• These are the attributes of love as seen in scripture. Love isn’t a funny feeling, but action.

God’s love on the cross
God’s love was this very action.In 1st John 4:10 we see God’s love perfectly given for us as our propitiation. “In this is love, not that we have loved God but that he loved us and sent his Son to be the propitiation for our sins.”

  • 1St John 3:16 also touches on the topic, “By this we know love that he laid down his life for us, and we ought to lay down our lives for the brothers.” Let me also remind you of Romans 5:8, “But God demonstrates his own love for us in this: While we were still sinners, Christ died for us.”
  • God’s perfect love was shown on the cross dying for those that didn’t deserve anything. Psalm 103:10 puts it this way, “He has not dealt with us according to our sins, Nor rewarded us according to our iniquities.” God gave us His righteousness Phil 3:9 and became our propitiation. There is no greater love than one that lays His life down for His friends John 15:13. Jesus did this, and He completely cancelled our debt and nailed it to the cross Col 2:14. Now this brings us to our next question.

Does God really love everyone?
We can all assume that “God is love” 1 John 4:8, but does that mean that He loves everyone? Psalm 11:5 says, “The LORD tests the righteous and the wicked, And the one who loves violence His soul hates.” Psalm 5:4 gives a little bit more detail, “For you are not a God who is pleased with wickedness; with you, evil people are not welcome.”

  • This is obviously just a small fraction of scripture, and I don’t want to proof text, but it is important to notice how much God hates sin. God doesn’t look over sin because sin is breaking God’s law 1 John 3:4. Scripture clearly says that God hates one that loves violence. He even hates them to their soul.
  • If God really is just, Holy, perfect, and really hates sin we should be able see that anything against His nature has to be punished according to His law. If God overlooks His own law and didn’t punish, He would no longer be just.
  • So does God hate people? Or love everyone? – In short without writing a novel I would say yes God can hate people. The definition again would come from how God views hate and not our feeble definition. We think that hate usually means an unjust anger towards someone. I would suppose that God’s hate is a perfect hate, and that it doesn’t destroy His perfect love by any means. The presupposition that we have of the word hate needs to be exchanged with the scriptural understanding of hate.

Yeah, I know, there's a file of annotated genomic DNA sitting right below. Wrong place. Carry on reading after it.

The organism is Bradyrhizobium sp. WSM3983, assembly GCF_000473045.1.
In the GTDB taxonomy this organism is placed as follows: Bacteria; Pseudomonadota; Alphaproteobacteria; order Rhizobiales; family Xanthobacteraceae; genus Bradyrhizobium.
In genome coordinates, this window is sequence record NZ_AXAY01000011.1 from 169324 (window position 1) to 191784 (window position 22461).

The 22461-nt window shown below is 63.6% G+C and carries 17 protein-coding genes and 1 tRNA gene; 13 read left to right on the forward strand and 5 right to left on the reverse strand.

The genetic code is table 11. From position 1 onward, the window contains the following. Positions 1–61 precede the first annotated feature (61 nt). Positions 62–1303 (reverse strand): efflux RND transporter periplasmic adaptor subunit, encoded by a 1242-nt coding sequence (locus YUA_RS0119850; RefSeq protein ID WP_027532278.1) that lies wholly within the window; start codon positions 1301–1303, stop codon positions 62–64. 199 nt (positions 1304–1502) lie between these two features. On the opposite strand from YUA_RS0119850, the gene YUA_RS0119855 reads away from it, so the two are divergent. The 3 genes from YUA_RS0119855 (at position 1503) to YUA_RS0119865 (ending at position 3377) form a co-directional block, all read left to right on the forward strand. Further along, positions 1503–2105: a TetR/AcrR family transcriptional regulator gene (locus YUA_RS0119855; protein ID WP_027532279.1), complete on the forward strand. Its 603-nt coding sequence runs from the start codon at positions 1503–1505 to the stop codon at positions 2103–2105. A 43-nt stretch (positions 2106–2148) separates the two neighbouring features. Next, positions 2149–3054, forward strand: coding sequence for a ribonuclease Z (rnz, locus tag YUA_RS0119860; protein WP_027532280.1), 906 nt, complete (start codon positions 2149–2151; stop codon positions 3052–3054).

My shield is with God, Who saveth the upright in heart. God is a righteous judge, Yea, a God that hath indignation every day. If a man turn not, he will whet his sword; He hath bent his bow, and made it ready” (Ps. 7:10-12).



Joe first makes the point that there are different types of “hate.” I agree that the word hate is used in different ways in the Bible and that it can be a relative term (e.g., we are to “hate” our father and mother in comparison to our devotion to Jesus). But I would insist that when it applies to God, it never means what we commonly associate with hatred: ill will, animosity, malice, or malevolence. God hates sin because it violates His holiness and is harmful to the sinners themselves as well as to their victims. His intent is never to be malicious or to cause harm.

Joe’s term “non-saving hate” is a new one to me. He uses it to explain the statement “Esau I hated” in Romans 9. I agree with Joe that this “hate” has nothing to do with deeds, is according to God’s purpose, and is dependent on God’s choice alone, but I do not agree that “this type of hate has to do with a saved person vs. a non-saved person.” I believe that Jacob rather than Esau was chosen to fulfill a particular purpose in God’s plan. I don’t think this passage means that Jacob was chosen to go to heaven and Esau was left to go to hell. (As Joe said, the discussion about election is for another day.)

Then Joe turns to the attributes of scriptural/godly love. I’m in complete agreement with his definition of love from 1 Corinthians 13 and his description of God’s love on the cross from John 15:13, Romans 5:8, 1 John 3:16 and 4:10, Philippians 3:9, and Colossians 2:14. In these passages we see love in action—Jesus laying down His life for sinners.

Having defined and described biblical love, Joe then asks whether God really loves everyone. He says we can assume that “God is love” (1 Jn. 4:8), but He can still hate people. As evidence he quotes Psalm 11:5 (“The LORD tests the righteous and the wicked, And the one who loves violence His soul hates”) and Psalm 5:4 (“For you are not a God who is pleased with wickedness; with you, evil people are not welcome”). Joe states, “Scripture clearly says that God hates one that loves violence. He even hates them to their soul.”